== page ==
Migrating to 2.4


Morphia 2.4 introduces file-based configuration instead of the programmatic configuration currently in use. The file should live in your build’s resources folder and be named META-INF/morphia-config.properties. More information can be found in configuration section. This new approach is optional but in order to aid in your migration to the new configuration file, you can manually generate that content by calling MapperOptions#toConfigFormat(String database, boolean showComplete) on your instance. This will return a String which can be copied in to your configuration file.

After some feedback about some unexpected use cases, this transition has been postponed and the requisite MapperOptions based methods undeprecated. Programmatic configuration is a much more popular, and in some cases vital, option than previously known. So for now, those methods will stay while the future of configuration and mapping gets a rethink. Apologies for the noise and dust.


"Man Plans and God Laughs."
    -- old Yiddish adage

The 2.4.0 release, and any subsequent patch releases, will be the last of the 2.x releases as attention is turned toward a major 3.0 release. Consequently, now is the time to replace any uses of deprecated elements with their recommended replacements. Should you find a deprecated element without a documented replacement, please file an issue. There are a handful of deprecations that currently have no replacement but are deprecated to serve as a bit of heads up that, e.g., the return type is shifting and that it will need attention after the upgrade to 3.0.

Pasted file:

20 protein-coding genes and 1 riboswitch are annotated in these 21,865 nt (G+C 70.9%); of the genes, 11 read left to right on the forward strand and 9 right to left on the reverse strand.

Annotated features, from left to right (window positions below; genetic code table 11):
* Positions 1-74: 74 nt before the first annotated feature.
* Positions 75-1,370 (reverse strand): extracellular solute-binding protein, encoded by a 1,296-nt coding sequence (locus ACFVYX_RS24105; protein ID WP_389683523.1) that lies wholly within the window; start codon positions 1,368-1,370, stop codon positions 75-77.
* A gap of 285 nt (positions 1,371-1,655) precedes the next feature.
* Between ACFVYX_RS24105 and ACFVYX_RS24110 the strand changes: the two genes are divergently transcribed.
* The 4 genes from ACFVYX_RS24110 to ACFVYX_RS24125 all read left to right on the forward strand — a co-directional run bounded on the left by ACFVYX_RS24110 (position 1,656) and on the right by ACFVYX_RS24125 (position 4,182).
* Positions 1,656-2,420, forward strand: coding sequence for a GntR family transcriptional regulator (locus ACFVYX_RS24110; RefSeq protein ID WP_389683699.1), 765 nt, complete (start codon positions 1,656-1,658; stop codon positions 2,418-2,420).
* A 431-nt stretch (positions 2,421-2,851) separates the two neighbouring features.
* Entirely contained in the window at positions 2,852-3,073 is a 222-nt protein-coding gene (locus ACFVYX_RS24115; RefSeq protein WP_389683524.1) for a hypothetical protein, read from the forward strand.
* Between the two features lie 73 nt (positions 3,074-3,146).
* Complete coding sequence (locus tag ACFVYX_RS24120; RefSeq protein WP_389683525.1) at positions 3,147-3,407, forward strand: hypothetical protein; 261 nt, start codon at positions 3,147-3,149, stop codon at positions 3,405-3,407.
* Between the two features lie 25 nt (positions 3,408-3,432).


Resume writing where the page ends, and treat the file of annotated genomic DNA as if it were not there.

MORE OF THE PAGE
Migrating to 2.3

Experimental packages

To address various issues in older APIs, some new packages were introduced under an experimental subpackage. These packages have had sufficient time to bake and are being promoted out of experimental status in 2.3. Unfortunately, there isn’t a feasible, non-breaking way to do this so upgrading to 2.3 is a mild breaking change. The good news is that these breaks can be fixed by doing a global removal of .experimental. This should fix all the cases where Morphia has promoted these packages.

There are, however, two options being provided that might help with this process. As always, make sure to commit any of your changes before using an external tool to mass update your code. And, of course, examine the changes afterward to ensure no breakages.


The first tool is openrewrite. This is a powerful, general purpose tool for updates and migrations of all sorts. In our case, it’s primarily just removing the experimental segment out of a few packages. To use this script, download the script and save it as rewrite.yml in the root of your project. Once that is done, run the following command:

mvn org.openrewrite.maven:rewrite-maven-plugin:4.37.0:runNoFork -DactiveRecipes=dev.morphia.UpgradeFrom22to23

This script will update the packages to reflect their new names. It will also update your pom to the latest Morphia version for you if that has not been updated yet.


Alternately, if you have jbang installed, you can run a script to do this work for you. It’s a little more brute force than the openrewrite approach (it’s literally just doing string replacements) but might be necessary in some cases. If you’re a kotlin user, you’ll want to use this approach as openrewrite does not currently support kotlin source files. To run this script, use the following command: